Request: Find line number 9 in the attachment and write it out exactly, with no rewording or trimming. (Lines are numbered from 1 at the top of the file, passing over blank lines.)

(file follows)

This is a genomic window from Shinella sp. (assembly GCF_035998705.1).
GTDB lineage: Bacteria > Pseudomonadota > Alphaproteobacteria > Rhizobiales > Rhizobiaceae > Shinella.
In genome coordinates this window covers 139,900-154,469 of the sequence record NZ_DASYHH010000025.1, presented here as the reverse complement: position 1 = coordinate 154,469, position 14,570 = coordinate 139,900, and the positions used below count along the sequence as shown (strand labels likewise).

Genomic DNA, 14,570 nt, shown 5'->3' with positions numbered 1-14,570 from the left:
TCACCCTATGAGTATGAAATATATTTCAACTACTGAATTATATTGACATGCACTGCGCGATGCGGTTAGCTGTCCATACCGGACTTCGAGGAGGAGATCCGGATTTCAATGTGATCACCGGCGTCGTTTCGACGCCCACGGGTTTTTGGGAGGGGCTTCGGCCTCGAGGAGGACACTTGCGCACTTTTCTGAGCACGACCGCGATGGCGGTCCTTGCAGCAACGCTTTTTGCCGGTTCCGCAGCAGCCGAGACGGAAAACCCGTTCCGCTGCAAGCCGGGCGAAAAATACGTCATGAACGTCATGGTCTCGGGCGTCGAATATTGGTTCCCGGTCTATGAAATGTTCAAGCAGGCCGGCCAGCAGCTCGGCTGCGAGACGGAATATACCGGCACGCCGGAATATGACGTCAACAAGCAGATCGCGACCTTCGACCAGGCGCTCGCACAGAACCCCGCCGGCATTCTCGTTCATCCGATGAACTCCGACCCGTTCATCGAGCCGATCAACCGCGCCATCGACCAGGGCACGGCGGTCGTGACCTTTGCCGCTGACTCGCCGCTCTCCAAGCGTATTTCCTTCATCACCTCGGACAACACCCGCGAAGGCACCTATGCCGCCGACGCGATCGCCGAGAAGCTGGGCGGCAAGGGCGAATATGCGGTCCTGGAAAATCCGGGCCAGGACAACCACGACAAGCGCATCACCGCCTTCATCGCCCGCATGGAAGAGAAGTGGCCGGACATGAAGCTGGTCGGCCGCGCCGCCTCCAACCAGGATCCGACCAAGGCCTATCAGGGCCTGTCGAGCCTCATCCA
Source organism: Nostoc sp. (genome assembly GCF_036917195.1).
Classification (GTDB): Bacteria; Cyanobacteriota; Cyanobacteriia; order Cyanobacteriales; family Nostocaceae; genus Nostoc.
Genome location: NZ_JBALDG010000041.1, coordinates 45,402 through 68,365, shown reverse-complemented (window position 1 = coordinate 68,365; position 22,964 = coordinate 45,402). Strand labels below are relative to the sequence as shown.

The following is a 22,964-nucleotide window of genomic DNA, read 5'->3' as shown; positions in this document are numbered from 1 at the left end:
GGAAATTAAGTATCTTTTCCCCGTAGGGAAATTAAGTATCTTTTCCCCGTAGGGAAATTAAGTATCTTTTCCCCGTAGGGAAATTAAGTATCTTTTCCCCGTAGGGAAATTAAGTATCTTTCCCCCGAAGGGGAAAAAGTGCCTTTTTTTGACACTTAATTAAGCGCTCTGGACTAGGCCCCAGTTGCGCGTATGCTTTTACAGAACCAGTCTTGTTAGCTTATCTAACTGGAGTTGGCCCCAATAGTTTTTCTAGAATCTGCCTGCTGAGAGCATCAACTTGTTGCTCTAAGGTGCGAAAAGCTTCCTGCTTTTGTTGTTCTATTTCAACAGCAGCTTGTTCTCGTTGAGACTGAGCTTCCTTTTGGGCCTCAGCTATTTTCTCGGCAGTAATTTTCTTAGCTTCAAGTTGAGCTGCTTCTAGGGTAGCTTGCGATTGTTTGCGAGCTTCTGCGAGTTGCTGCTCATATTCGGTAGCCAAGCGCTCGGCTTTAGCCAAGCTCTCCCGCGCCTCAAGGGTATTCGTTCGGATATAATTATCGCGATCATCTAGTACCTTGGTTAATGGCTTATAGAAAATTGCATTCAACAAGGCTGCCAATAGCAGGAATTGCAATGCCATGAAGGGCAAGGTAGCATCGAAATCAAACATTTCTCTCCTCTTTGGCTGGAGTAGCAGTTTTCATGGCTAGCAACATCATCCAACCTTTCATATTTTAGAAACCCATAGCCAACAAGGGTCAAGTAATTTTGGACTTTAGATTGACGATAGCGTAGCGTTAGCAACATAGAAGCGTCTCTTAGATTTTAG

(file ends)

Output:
The following is a 22,964-nucleotide window of genomic DNA, read 5'->3' as shown; positions in this document are numbered from 1 at the left end: